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Image / Advice

Olympian Jessie Barr’s 10 tips to keep running in 2021


by Lauren Heskin
04th Jan 2021
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Based on the busy pavements over the Christmas break, it seems like lots of us took up running in 2020. We chat with Jessie Barr about Runuary and how to keep up running habits in 2021.


While gyms and swimming pools were shut, running was a straightforward exercise to take up that required nothing but a pair of trainers and could be done within a five-kilometre radius.

“While we can’t remove many of the unknowns from our lives at the moment, we can add some sense of certainty through our daily actions. Having a weekly running routine can provide stability. It can help us feel more at ease by enabling us to regain some control of our lives,” explains performance sports psychologist and Olympian Jessie Barr.

However, with a new year and no definitive end to the bleak weather or the lockdown, it can be difficult to stay motivated. As Jessie explains, “Human behaviour though is complex and there is a lot of behavioural science behind why sticking to our resolutions is so difficult. Having the best of intentions is great, but that alone is not enough to sustain a behaviour over time.”

Jessie Barr

So what should you do if you want to keep running through the chaos of 2021? Here’s Jessie’s guide to keeping you on track this year.

1. Set a goal.

If you want to stay motivated you really need to understand why you’re doing something. Rather than thinking ‘I’m going out running because it’s good for me’ find a specific goal, even if it’s something like timing your regular run and improving on it. Make goals, meet them and make new ones.

2. Set Processes.

The “why” is sometimes easy, the “how” is often much harder. That’s never been truer as so many people are now working from home, spending long hours on Zoom calls in the middle of their family life and with less daylight hours to get outdoors.

3. Track your progress.

There’s loads of ‘tech’ for doing this now but I still prefer to write it down in my training diary. Technology tends to only record statistics but writing things down allows you to record how running makes you feel. In psychology that’s called ‘subjective measuring’. It’s hugely motivating and can be very instructive.

4. Find a running buddy.

Apart from the distraction and fun it creates during your run nothing is a greater motivator. Running with someone else makes you accountable and less likely to make excuses. Having a running group is also really great for helping women to feel safe on the roads at night.

5. Get yourself the right kit.

For you! I think some people’s issue with running is that they get far too hot. They’re told to layer up and wear far too many layers and then get uncomfortable. Why not do your warm-up indoors before you go out? I do this and then just run in a long sleeve t-shirt and a windcheater, something that I can easily tie around my waist if I get too hot. Experiment. Find out what works for you.

6. Identify your personal barriers and how to avoid them.

You have the best of intentions, get all the new gear and then you struggle to get out the door. I’m the worst in the world when it’s dark, cold or wet. Those are my barriers and I recognise them and have a contingency plan. Can you do a bit of strength and conditioning or yoga or mobility indoors instead on those nights? What is it that’s stopping you?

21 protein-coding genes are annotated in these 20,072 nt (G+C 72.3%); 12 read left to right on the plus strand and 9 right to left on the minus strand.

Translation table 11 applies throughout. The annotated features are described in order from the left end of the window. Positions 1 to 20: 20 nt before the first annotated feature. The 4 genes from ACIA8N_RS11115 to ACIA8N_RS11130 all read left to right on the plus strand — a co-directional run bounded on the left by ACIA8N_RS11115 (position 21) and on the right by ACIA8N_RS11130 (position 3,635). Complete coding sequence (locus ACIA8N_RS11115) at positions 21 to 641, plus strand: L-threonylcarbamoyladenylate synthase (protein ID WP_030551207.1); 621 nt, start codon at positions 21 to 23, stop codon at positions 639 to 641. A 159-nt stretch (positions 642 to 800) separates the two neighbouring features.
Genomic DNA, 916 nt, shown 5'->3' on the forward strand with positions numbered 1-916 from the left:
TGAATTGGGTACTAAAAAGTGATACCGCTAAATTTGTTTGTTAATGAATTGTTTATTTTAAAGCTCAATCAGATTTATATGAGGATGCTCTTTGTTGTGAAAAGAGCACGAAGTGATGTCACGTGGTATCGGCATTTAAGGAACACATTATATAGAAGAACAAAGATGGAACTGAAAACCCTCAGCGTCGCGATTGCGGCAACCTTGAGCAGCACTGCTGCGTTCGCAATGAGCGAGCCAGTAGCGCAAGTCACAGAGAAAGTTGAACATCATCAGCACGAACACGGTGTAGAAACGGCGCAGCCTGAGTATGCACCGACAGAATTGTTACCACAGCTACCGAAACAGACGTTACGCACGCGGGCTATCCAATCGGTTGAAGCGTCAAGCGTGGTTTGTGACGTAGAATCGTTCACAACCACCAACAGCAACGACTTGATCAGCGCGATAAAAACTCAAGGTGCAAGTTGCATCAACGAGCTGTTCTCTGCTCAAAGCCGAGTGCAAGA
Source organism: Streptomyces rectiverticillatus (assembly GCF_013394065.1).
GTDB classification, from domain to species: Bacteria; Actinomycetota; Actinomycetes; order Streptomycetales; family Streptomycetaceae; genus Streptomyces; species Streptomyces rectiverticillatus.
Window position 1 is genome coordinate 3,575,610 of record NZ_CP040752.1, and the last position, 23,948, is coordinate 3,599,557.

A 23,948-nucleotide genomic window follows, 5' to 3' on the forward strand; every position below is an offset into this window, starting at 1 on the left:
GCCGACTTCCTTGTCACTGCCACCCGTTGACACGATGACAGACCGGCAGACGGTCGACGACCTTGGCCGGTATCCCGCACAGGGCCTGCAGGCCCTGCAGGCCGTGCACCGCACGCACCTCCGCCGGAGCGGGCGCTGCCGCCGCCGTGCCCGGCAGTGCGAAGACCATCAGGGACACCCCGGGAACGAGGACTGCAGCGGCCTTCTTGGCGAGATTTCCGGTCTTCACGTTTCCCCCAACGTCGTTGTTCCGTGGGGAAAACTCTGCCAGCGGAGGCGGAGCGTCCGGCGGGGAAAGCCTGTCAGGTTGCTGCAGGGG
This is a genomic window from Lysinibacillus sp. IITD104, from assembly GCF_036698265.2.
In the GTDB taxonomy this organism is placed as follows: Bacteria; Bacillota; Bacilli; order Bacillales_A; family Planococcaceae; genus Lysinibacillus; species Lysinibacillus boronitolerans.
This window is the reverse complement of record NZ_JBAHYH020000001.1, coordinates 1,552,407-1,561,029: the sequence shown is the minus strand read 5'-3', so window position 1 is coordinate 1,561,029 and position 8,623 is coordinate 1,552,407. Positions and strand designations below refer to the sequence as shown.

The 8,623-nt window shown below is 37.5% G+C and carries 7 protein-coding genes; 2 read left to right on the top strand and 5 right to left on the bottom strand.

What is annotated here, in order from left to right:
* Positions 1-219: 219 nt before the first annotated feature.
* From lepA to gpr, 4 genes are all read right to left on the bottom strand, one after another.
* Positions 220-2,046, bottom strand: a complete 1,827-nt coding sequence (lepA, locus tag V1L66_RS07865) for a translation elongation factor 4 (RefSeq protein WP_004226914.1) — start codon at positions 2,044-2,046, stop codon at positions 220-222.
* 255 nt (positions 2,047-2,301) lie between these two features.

7. Make the time.

Even us athletes moan that we’ve ‘no time’ but how much of it do we spend scrolling on our phones, reading news or Instagram. I’m the worst for picking up my phone and mindlessly scrolling. Couldn’t 20 of those minutes be easily given to running?

8. Catch the Winter sun.

Getting more light into our lives in Winter is proven to improve our mood. Trust me I’m not a morning person but catching the sunrise on your run is a real boost. If you’re struggling to get up early give yourself rewards, like a great breakfast afterwards.

9. Run somewhere beautiful.

Even if it’s only once-a-week and you have to plan it, this is really worth doing. Research tells us that being in green (parks, forests, mountains) or blue (anywhere with water like sea, rivers or lakes) spaces really boosts our mood. Running in those spaces is even better.

10. Remember how good your last run made you feel.

If you’re lying in a cosy bed or on the couch just remind yourself how energised and great you felt at the end of your last run. Do you ever come home feeling worse? No! You always feel better mentally after exercise so keep reminding yourself of that.

Jessie has teamed up with a physiotherapist, nutritionist and Athletics Ireland qualified running coaches to create the Irish Life Health Runuary programme.

It’s a supplied free tailored four-week training programme with videos and the expertise needed to keep you moving through your miles. The idea is to unlock you “ inner drive” and keep you ”on track not only in January but beyond because running is a great activity for life, not just for lockdown,” says Jessie. you can sign up here, it’s completely free and tailored to your level.

Featured image: Amy Sibert on Unsplash


Read more: The more I run, the more I learn how much I need to run

Read more: Running and safety: the reality of being a female runner

Read more: How to get through Christmas with your health intact

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